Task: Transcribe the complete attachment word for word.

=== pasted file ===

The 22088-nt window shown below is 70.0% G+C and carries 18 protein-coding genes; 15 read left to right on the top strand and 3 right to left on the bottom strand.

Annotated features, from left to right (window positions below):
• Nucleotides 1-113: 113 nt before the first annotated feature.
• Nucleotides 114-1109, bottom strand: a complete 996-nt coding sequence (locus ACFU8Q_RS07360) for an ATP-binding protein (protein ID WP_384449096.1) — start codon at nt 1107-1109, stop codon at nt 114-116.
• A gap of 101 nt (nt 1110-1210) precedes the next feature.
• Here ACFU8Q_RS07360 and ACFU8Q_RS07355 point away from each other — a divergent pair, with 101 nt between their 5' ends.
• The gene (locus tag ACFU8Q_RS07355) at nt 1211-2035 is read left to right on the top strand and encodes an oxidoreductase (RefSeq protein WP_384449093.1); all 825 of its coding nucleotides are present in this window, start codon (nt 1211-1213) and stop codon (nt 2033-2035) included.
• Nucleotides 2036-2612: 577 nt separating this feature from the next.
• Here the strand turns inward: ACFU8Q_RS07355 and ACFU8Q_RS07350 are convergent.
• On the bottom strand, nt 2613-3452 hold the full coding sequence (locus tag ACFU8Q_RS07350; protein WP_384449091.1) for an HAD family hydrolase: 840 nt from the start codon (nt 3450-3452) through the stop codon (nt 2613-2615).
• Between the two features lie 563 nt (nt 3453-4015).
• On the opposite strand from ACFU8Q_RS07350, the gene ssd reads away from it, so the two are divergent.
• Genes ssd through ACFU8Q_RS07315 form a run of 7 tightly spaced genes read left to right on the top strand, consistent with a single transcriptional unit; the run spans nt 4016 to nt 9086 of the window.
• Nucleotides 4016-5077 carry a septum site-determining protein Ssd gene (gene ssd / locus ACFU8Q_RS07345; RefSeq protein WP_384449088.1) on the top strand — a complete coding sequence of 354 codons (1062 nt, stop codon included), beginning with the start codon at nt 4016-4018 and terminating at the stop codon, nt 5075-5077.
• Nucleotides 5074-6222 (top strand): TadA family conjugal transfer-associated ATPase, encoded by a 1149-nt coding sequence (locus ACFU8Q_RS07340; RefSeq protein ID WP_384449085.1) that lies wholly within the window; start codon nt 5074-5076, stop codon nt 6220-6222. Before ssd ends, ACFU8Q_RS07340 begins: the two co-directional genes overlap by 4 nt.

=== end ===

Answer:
The 22088-nt window shown below is 70.0% G+C and carries 18 protein-coding genes; 15 read left to right on the top strand and 3 right to left on the bottom strand.

Annotated features, from left to right (window positions below):
• Nucleotides 1-113: 113 nt before the first annotated feature.
• Nucleotides 114-1109, bottom strand: a complete 996-nt coding sequence (locus ACFU8Q_RS07360) for an ATP-binding protein (protein ID WP_384449096.1) — start codon at nt 1107-1109, stop codon at nt 114-116.
• A gap of 101 nt (nt 1110-1210) precedes the next feature.
• Here ACFU8Q_RS07360 and ACFU8Q_RS07355 point away from each other — a divergent pair, with 101 nt between their 5' ends.
• The gene (locus tag ACFU8Q_RS07355) at nt 1211-2035 is read left to right on the top strand and encodes an oxidoreductase (RefSeq protein WP_384449093.1); all 825 of its coding nucleotides are present in this window, start codon (nt 1211-1213) and stop codon (nt 2033-2035) included.
• Nucleotides 2036-2612: 577 nt separating this feature from the next.
• Here the strand turns inward: ACFU8Q_RS07355 and ACFU8Q_RS07350 are convergent.
• On the bottom strand, nt 2613-3452 hold the full coding sequence (locus tag ACFU8Q_RS07350; protein WP_384449091.1) for an HAD family hydrolase: 840 nt from the start codon (nt 3450-3452) through the stop codon (nt 2613-2615).
• Between the two features lie 563 nt (nt 3453-4015).
• On the opposite strand from ACFU8Q_RS07350, the gene ssd reads away from it, so the two are divergent.
• Genes ssd through ACFU8Q_RS07315 form a run of 7 tightly spaced genes read left to right on the top strand, consistent with a single transcriptional unit; the run spans nt 4016 to nt 9086 of the window.
• Nucleotides 4016-5077 carry a septum site-determining protein Ssd gene (gene ssd / locus ACFU8Q_RS07345; RefSeq protein WP_384449088.1) on the top strand — a complete coding sequence of 354 codons (1062 nt, stop codon included), beginning with the start codon at nt 4016-4018 and terminating at the stop codon, nt 5075-5077.
• Nucleotides 5074-6222 (top strand): TadA family conjugal transfer-associated ATPase, encoded by a 1149-nt coding sequence (locus ACFU8Q_RS07340; RefSeq protein ID WP_384449085.1) that lies wholly within the window; start codon nt 5074-5076, stop codon nt 6220-6222. Before ssd ends, ACFU8Q_RS07340 begins: the two co-directional genes overlap by 4 nt.